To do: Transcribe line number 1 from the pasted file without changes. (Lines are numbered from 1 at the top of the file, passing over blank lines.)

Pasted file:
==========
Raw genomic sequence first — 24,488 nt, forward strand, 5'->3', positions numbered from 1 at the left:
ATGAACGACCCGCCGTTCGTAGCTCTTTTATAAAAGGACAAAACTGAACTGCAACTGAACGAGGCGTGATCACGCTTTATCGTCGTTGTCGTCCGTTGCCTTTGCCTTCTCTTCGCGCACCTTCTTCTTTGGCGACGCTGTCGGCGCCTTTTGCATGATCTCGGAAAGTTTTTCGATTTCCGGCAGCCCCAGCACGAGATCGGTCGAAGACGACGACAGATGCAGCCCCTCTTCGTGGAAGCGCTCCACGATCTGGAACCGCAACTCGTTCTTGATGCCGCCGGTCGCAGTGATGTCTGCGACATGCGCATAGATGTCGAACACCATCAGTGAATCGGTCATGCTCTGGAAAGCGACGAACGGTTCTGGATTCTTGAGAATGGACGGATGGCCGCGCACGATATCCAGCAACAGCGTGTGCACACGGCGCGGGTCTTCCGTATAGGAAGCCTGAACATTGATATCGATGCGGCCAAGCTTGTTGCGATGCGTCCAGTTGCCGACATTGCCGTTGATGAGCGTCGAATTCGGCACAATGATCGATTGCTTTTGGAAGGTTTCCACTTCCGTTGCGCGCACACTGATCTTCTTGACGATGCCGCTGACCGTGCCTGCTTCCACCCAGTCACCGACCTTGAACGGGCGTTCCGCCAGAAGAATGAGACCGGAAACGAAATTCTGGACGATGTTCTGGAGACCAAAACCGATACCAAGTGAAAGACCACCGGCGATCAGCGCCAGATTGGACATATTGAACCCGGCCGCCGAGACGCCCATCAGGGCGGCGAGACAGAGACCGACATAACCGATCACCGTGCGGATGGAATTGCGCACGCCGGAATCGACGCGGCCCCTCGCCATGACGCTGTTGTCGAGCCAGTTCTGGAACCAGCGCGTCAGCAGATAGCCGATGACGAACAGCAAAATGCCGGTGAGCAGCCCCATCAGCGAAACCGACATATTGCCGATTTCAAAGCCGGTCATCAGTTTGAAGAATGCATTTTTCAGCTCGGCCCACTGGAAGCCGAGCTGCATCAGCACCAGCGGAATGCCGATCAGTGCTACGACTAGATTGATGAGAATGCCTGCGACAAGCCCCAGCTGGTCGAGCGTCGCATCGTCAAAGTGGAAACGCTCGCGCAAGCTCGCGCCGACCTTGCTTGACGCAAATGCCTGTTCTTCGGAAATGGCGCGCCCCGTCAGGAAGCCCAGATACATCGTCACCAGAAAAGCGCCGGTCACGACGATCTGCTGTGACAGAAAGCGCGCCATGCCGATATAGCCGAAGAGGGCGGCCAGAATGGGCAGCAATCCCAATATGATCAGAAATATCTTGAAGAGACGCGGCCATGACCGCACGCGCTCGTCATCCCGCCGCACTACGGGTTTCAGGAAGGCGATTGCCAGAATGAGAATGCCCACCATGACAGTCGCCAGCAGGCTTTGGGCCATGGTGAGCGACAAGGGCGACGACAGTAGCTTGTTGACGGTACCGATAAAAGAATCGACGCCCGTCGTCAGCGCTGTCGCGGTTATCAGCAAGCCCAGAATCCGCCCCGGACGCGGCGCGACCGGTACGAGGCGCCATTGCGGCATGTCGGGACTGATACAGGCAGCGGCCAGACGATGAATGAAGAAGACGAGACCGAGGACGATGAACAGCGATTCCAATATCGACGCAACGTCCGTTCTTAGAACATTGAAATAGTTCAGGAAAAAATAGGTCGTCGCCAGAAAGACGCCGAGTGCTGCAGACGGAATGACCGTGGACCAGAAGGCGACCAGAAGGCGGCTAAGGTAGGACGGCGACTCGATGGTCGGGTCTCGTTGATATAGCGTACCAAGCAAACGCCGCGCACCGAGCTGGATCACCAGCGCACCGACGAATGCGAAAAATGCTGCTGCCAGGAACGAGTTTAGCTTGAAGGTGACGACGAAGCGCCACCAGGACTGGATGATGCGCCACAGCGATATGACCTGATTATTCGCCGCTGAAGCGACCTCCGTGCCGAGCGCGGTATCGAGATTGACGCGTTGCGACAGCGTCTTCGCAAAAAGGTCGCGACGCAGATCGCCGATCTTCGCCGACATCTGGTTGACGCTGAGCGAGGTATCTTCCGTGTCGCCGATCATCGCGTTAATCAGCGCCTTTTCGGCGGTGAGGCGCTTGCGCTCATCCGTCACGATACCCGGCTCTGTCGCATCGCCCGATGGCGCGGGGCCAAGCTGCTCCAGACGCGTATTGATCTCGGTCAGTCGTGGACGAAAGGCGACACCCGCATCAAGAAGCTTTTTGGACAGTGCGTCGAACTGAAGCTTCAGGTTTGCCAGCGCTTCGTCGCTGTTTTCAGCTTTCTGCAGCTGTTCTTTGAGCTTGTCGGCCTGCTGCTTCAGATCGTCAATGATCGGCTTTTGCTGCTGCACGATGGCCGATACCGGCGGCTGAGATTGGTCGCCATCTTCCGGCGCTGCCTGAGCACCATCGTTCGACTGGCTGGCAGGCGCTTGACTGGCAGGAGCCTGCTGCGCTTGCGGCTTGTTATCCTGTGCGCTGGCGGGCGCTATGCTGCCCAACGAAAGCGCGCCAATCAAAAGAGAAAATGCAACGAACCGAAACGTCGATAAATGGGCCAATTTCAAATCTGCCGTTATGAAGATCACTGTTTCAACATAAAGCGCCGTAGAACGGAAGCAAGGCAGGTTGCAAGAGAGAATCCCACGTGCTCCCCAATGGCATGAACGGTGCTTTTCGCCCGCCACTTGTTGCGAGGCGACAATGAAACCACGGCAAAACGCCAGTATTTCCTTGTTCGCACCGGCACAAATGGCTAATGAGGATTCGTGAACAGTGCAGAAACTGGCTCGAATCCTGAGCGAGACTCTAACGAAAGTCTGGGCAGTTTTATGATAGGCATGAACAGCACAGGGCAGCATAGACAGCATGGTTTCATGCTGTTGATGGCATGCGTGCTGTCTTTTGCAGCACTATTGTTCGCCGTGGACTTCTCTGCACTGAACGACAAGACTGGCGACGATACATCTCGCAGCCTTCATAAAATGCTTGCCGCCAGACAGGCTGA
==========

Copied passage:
Raw genomic sequence first — 24,488 nt, forward strand, 5'->3', positions numbered from 1 at the left: